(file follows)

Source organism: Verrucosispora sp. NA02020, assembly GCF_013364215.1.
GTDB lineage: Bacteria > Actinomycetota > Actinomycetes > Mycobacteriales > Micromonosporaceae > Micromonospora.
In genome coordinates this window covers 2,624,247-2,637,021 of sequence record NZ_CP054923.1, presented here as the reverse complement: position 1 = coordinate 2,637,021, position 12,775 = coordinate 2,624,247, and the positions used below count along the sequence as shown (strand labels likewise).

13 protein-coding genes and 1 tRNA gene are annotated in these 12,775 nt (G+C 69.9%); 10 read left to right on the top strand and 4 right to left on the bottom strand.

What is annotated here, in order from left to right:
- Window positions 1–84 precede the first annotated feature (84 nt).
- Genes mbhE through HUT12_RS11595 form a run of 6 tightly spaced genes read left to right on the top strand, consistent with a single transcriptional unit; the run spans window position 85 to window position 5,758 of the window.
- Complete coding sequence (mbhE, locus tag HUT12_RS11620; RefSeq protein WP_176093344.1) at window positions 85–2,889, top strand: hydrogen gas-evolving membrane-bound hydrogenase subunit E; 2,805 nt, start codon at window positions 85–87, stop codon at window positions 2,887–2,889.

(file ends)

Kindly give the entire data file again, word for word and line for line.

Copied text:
Source organism: Verrucosispora sp. NA02020, assembly GCF_013364215.1.
GTDB lineage: Bacteria > Actinomycetota > Actinomycetes > Mycobacteriales > Micromonosporaceae > Micromonospora.
In genome coordinates this window covers 2,624,247-2,637,021 of sequence record NZ_CP054923.1, presented here as the reverse complement: position 1 = coordinate 2,637,021, position 12,775 = coordinate 2,624,247, and the positions used below count along the sequence as shown (strand labels likewise).

13 protein-coding genes and 1 tRNA gene are annotated in these 12,775 nt (G+C 69.9%); 10 read left to right on the top strand and 4 right to left on the bottom strand.

What is annotated here, in order from left to right:
- Window positions 1–84 precede the first annotated feature (84 nt).
- Genes mbhE through HUT12_RS11595 form a run of 6 tightly spaced genes read left to right on the top strand, consistent with a single transcriptional unit; the run spans window position 85 to window position 5,758 of the window.
- Complete coding sequence (mbhE, locus tag HUT12_RS11620; RefSeq protein WP_176093344.1) at window positions 85–2,889, top strand: hydrogen gas-evolving membrane-bound hydrogenase subunit E; 2,805 nt, start codon at window positions 85–87, stop codon at window positions 2,887–2,889.